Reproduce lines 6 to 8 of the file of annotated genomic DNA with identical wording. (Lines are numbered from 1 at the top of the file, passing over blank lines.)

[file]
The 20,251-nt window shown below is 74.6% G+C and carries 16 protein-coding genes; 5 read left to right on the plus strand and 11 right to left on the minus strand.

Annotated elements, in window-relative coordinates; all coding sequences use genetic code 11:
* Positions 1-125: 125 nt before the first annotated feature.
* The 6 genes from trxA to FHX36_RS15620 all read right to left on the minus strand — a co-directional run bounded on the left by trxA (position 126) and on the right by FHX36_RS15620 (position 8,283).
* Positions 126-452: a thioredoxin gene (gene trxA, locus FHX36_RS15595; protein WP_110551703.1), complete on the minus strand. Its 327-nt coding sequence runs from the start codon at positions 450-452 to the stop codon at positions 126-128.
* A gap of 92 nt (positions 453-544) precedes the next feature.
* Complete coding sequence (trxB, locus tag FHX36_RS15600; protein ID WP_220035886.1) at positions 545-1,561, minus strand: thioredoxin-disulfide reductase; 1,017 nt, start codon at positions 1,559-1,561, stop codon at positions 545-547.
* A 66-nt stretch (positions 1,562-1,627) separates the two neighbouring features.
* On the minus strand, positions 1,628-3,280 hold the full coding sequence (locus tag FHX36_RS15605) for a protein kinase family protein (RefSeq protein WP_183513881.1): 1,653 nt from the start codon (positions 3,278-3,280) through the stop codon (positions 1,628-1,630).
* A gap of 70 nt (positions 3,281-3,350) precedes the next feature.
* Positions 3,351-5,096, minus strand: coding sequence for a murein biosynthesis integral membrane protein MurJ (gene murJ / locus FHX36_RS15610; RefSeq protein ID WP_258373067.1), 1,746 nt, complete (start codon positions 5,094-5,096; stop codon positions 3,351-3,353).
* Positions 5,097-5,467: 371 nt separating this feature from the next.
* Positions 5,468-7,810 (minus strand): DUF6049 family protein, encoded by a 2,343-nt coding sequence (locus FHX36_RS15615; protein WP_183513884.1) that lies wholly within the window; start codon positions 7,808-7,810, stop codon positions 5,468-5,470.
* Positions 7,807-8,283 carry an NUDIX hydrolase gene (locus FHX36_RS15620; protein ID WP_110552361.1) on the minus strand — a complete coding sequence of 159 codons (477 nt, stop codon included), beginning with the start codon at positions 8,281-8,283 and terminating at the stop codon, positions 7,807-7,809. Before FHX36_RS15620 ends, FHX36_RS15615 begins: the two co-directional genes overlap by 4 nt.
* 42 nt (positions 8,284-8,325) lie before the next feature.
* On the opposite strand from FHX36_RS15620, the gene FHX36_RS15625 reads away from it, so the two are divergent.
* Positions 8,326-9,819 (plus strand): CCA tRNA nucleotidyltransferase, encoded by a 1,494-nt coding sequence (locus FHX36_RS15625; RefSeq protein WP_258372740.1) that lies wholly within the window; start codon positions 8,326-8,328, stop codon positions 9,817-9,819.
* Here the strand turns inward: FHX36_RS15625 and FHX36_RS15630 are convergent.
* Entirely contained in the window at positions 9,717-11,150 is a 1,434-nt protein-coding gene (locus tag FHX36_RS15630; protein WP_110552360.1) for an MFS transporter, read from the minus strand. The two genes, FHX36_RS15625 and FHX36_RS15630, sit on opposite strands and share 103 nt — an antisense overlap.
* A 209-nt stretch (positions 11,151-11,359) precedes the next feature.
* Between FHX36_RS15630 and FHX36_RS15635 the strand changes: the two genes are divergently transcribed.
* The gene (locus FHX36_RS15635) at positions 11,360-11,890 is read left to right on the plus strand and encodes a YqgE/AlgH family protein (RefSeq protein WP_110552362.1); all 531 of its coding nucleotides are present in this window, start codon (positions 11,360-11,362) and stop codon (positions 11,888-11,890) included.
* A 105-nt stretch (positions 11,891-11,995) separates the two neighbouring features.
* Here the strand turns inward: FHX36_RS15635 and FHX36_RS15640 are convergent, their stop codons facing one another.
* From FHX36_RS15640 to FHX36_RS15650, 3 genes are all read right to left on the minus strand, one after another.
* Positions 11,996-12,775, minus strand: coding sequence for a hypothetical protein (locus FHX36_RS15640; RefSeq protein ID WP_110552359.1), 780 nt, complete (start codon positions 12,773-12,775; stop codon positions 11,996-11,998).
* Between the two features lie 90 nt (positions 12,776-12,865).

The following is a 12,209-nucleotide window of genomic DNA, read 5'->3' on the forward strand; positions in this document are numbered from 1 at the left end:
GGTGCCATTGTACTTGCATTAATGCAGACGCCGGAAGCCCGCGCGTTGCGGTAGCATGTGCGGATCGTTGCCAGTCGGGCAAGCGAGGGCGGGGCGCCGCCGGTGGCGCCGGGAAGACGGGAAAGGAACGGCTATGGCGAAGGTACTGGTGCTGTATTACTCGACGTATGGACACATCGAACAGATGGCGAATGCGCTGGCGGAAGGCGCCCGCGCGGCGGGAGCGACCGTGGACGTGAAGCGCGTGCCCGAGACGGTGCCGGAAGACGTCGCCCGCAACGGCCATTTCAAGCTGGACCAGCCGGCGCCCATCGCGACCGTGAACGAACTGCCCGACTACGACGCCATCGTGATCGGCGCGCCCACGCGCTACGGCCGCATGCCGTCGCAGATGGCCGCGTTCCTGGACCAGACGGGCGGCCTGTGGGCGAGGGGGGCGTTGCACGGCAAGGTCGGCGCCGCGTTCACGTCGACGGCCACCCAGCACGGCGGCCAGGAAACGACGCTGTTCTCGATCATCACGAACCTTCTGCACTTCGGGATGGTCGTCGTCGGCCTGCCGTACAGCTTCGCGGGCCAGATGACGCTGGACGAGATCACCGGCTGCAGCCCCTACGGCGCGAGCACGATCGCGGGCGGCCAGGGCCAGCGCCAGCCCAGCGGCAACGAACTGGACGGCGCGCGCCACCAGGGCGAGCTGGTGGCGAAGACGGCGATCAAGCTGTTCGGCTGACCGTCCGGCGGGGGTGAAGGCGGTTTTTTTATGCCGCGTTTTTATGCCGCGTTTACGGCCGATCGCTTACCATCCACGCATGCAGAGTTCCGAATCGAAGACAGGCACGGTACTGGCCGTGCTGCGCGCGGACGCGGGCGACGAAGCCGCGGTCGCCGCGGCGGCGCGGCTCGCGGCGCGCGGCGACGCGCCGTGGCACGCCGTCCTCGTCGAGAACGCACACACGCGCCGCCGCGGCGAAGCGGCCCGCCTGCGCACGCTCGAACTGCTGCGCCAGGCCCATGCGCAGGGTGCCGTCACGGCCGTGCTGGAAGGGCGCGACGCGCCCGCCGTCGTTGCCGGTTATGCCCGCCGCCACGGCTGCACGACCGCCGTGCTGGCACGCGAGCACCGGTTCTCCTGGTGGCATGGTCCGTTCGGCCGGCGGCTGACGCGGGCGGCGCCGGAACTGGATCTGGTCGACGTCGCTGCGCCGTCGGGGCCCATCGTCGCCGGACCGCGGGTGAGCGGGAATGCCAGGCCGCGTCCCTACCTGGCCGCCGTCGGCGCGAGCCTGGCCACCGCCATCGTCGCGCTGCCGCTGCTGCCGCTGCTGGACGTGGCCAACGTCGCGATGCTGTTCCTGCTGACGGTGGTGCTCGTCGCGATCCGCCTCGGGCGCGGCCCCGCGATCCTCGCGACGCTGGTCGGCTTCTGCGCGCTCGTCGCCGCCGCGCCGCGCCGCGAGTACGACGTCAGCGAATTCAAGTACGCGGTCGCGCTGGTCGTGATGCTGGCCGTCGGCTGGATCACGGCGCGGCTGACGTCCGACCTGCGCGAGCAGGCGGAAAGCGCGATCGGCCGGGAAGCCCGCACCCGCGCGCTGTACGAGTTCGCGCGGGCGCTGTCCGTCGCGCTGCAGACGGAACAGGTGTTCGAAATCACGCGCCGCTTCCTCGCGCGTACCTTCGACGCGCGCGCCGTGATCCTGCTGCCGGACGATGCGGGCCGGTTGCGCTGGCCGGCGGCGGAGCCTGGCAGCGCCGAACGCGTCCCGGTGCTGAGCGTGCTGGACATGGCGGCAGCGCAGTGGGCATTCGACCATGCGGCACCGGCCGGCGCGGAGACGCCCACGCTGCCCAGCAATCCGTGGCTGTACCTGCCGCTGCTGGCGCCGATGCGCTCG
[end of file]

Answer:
* A gap of 92 nt (positions 453-544) precedes the next feature.
* Complete coding sequence (trxB, locus tag FHX36_RS15600; protein ID WP_220035886.1) at positions 545-1,561, minus strand: thioredoxin-disulfide reductase; 1,017 nt, start codon at positions 1,559-1,561, stop codon at positions 545-547.
* A 66-nt stretch (positions 1,562-1,627) separates the two neighbouring features.